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Texas Governor Lobbies for Statewide School Telehealth Program

Texas Gov. Greg Abbott's 40-point plan to improve school safety includes a recommendation to expand an innovative telehealth program giving students access to mental health counselors.

Source: ThinkStock

By Eric Wicklund

- Texas Gov. Greg Abbott wants to expand an innovative school telehealth program across the state, giving at-risk students access to telemental health services before they pose a risk to themselves or others.

The proposed expansion of the Telemedicine Wellness, Intervention, Triage and Referral (TWITR) program at Texas Tech University Health Sciences Center, which now serves 10 school districts in and around Lubbock, is included in Abbott’s newly released 44-page, 40-point plan.

That plan also recommends reducing school exits, adding metal detectors, expanding a school marshal program that allows school staff to carry concealed firearms, and creating an alert system that’s tailored specifically to active-shooter situations.

In his plan, Abbott notes that the state’s Health and Human Services Commission recently issued a grant to expand the TWITR program to 12 school districts in and around Amarillo. He wants to expand training to another 10 school districts, and is asking to eventually set aside $20 million to make the program available in all schools.

The program was launched in 2012 in the wake of the Sandy Hook Elementary School massacre and the Aurora, Colo. theater shooting, and has been used by some 34,000 middle and high school students since.

“Since the TWITR Project’s launch, more than 400 students have been referred to the program, of which 200 students were screened for anxiety, depression, loneliness, isolation — and screened for whether they were prone to violence or violent thoughts,” Abbott notes in his report. “Those screenings led to psychiatric appointments and, sometimes, immediate hospitalizations and arrests for planning violent incidents like shootings. In four years, the program has resulted in 25 students being removed from school, 44 placed in alternative schools, and 38 admitted to a hospital.”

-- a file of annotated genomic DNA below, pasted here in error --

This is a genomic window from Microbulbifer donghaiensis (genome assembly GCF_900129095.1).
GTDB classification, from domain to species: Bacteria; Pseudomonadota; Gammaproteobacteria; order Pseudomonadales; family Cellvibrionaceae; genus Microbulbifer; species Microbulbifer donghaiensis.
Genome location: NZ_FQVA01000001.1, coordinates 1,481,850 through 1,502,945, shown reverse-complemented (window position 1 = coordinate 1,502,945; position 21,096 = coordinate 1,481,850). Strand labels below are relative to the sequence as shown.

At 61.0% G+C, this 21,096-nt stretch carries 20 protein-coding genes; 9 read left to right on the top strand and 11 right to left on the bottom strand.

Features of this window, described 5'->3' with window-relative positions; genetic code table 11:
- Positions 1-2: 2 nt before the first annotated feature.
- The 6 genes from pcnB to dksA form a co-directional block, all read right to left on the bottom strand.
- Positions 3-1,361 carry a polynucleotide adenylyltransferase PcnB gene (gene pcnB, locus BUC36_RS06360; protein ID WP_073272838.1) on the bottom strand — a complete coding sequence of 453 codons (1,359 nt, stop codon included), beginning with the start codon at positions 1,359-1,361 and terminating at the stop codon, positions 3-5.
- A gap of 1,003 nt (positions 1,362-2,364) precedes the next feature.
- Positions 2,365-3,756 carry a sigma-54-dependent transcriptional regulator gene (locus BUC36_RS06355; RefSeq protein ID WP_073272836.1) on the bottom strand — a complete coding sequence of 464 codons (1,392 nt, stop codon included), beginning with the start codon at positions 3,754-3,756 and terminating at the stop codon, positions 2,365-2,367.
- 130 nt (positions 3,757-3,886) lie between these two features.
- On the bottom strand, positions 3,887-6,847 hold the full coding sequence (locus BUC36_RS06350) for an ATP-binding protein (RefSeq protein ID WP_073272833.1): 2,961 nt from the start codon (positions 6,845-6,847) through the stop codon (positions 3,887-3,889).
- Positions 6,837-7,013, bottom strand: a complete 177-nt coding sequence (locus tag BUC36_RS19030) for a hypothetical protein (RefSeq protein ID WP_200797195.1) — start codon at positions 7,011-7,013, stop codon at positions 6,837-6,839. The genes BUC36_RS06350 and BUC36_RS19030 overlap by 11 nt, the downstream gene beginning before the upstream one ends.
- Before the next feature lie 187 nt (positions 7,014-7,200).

The program was thrust into the spotlight in April, during a Washington D.C. event targeting school safety in the wake of the April 14 massacre at Marjorie Stoneman Douglas High School in Parkland, Fla.

“The good news with a program like this is, you can find those kids who are just about to blow,” TTUHSC President Tedd Mitchell said at that event, sponsored by Politico.

Since then, the nation has seen a handful of school shooting incidents, including the May 18 massacre of eight students and two teachers at Santa Fe High School, near San Antonio. That tragedy spurred Abbott to release his School and Firearm Safety Action Plan.

Abbott hinted at his plans for the program right after the Santa Fe school shooting, tweeting that he wants it to become a statewide resource.

His strategy would require legislative action at a time when lawmakers are on recess, but the governor has floated the idea of calling a special session to address some of the proposals.

Through the TWITR program, students are identified and screened for risk-based behaviors in schools, then provided two telemedicine psychiatry sessions if they meet the requirements; those needing further treatment are incorporated into the TTUHSC Psychiatry Clinic.

“The effectiveness of the project is also demonstrated by improvements in student outcomes, decreases in truancy referrals, and fewer discipline referrals in schools,” Abbott notes in his report. “A 37 percent reduction in truancy and discipline referrals has been seen for students receiving TWITR services.”

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